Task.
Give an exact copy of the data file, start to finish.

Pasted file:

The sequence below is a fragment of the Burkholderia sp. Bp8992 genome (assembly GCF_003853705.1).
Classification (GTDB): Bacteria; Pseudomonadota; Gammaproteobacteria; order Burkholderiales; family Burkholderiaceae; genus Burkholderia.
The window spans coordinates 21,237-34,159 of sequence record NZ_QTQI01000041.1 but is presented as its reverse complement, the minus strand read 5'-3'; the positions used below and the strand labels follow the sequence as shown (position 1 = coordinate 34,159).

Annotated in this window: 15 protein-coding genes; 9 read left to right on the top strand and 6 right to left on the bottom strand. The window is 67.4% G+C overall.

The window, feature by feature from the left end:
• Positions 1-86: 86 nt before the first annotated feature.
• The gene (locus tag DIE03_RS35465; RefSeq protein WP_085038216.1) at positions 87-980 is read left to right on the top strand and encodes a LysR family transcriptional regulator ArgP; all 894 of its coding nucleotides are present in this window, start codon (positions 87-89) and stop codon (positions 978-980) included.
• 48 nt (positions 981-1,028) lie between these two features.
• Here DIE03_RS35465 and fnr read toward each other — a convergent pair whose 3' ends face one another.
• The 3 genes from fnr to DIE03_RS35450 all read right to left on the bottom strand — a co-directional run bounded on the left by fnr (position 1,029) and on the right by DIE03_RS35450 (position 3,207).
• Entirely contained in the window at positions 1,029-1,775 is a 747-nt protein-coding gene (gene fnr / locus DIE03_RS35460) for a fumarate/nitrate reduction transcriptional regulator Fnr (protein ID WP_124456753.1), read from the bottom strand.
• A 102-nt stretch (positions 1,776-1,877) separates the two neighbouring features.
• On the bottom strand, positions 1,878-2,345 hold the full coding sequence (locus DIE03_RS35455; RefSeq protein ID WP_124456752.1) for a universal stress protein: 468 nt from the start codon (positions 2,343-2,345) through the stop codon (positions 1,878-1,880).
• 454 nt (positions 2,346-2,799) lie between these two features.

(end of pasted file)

The sequence below is a fragment of the Burkholderia sp. Bp8992 genome (assembly GCF_003853705.1).
Classification (GTDB): Bacteria; Pseudomonadota; Gammaproteobacteria; order Burkholderiales; family Burkholderiaceae; genus Burkholderia.
The window spans coordinates 21,237-34,159 of sequence record NZ_QTQI01000041.1 but is presented as its reverse complement, the minus strand read 5'-3'; the positions used below and the strand labels follow the sequence as shown (position 1 = coordinate 34,159).

Annotated in this window: 15 protein-coding genes; 9 read left to right on the top strand and 6 right to left on the bottom strand. The window is 67.4% G+C overall.

The window, feature by feature from the left end:
• Positions 1-86: 86 nt before the first annotated feature.
• The gene (locus tag DIE03_RS35465; RefSeq protein WP_085038216.1) at positions 87-980 is read left to right on the top strand and encodes a LysR family transcriptional regulator ArgP; all 894 of its coding nucleotides are present in this window, start codon (positions 87-89) and stop codon (positions 978-980) included.
• 48 nt (positions 981-1,028) lie between these two features.
• Here DIE03_RS35465 and fnr read toward each other — a convergent pair whose 3' ends face one another.
• The 3 genes from fnr to DIE03_RS35450 all read right to left on the bottom strand — a co-directional run bounded on the left by fnr (position 1,029) and on the right by DIE03_RS35450 (position 3,207).
• Entirely contained in the window at positions 1,029-1,775 is a 747-nt protein-coding gene (gene fnr / locus DIE03_RS35460) for a fumarate/nitrate reduction transcriptional regulator Fnr (protein ID WP_124456753.1), read from the bottom strand.
• A 102-nt stretch (positions 1,776-1,877) separates the two neighbouring features.
• On the bottom strand, positions 1,878-2,345 hold the full coding sequence (locus DIE03_RS35455; RefSeq protein ID WP_124456752.1) for a universal stress protein: 468 nt from the start codon (positions 2,343-2,345) through the stop codon (positions 1,878-1,880).
• 454 nt (positions 2,346-2,799) lie between these two features.